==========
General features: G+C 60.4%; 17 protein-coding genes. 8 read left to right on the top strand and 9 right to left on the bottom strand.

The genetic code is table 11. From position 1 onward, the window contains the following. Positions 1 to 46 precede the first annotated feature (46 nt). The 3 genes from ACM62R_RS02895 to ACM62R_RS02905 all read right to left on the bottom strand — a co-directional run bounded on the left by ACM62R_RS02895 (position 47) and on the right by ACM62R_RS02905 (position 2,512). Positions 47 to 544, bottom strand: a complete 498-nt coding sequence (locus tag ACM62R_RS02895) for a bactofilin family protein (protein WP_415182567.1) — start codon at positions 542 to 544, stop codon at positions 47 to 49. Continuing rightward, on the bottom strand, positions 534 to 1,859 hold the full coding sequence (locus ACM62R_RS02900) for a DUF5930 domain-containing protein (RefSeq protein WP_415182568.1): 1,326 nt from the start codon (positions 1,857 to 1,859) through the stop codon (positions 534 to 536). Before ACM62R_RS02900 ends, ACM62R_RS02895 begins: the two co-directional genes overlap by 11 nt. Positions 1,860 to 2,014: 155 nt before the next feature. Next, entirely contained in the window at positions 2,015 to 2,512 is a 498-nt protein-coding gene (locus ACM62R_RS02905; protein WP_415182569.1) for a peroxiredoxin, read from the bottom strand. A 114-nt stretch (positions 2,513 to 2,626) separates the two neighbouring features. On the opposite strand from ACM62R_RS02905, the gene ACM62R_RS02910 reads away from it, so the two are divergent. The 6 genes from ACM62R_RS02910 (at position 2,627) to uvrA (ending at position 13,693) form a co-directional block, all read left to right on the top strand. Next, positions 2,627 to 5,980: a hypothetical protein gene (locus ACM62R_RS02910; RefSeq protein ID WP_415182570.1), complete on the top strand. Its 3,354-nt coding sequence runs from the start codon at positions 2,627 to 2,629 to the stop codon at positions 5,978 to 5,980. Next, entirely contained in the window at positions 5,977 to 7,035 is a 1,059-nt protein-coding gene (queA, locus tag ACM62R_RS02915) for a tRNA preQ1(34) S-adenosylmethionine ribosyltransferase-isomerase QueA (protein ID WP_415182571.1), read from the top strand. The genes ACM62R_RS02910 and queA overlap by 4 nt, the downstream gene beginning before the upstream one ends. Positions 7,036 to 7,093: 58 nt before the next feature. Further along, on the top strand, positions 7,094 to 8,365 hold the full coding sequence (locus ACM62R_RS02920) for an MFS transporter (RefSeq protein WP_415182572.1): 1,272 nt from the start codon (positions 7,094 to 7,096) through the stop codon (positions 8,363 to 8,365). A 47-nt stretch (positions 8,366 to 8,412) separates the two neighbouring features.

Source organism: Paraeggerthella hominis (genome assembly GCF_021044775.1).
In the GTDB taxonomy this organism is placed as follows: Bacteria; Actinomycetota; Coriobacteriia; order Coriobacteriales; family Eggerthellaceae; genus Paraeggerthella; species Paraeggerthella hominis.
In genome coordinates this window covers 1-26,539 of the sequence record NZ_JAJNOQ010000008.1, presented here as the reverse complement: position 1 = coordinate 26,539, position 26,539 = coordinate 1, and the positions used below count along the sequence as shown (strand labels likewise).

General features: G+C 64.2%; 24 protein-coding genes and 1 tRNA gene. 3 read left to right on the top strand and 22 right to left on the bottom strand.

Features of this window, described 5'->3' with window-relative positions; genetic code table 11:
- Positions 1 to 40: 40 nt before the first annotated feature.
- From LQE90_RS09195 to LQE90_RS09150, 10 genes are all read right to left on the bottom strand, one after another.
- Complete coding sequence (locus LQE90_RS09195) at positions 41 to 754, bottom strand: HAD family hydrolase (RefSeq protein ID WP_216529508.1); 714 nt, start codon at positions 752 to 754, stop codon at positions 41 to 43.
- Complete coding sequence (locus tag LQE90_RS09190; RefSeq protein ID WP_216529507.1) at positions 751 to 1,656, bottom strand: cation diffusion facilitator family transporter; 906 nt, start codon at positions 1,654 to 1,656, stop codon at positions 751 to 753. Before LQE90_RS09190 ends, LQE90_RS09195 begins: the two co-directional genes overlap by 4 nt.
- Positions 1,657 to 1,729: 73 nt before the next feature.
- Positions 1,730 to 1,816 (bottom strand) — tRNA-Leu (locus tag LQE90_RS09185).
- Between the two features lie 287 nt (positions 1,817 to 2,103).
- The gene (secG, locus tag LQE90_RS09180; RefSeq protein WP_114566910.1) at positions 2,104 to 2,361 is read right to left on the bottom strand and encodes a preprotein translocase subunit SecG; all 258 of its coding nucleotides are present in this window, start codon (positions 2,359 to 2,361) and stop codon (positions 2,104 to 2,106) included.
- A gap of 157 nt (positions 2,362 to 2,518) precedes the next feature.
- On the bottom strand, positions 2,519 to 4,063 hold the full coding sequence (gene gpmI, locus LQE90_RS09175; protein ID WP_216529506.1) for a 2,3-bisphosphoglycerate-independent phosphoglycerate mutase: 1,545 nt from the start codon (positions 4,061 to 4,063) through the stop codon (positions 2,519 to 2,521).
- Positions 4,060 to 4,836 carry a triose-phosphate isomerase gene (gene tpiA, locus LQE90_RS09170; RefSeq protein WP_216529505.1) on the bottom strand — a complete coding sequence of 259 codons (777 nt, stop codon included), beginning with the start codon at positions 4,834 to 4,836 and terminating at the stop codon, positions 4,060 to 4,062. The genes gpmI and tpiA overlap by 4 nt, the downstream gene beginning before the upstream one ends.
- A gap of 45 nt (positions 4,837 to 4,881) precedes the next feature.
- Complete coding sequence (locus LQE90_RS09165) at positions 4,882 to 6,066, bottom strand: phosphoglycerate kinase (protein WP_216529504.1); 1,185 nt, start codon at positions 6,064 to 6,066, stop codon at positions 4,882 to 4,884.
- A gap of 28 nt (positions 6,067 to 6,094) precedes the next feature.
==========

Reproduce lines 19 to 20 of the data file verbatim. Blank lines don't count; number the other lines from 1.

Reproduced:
- A gap of 45 nt (positions 4,837 to 4,881) precedes the next feature.
- Complete coding sequence (locus LQE90_RS09165) at positions 4,882 to 6,066, bottom strand: phosphoglycerate kinase (protein WP_216529504.1); 1,185 nt, start codon at positions 6,064 to 6,066, stop codon at positions 4,882 to 4,884.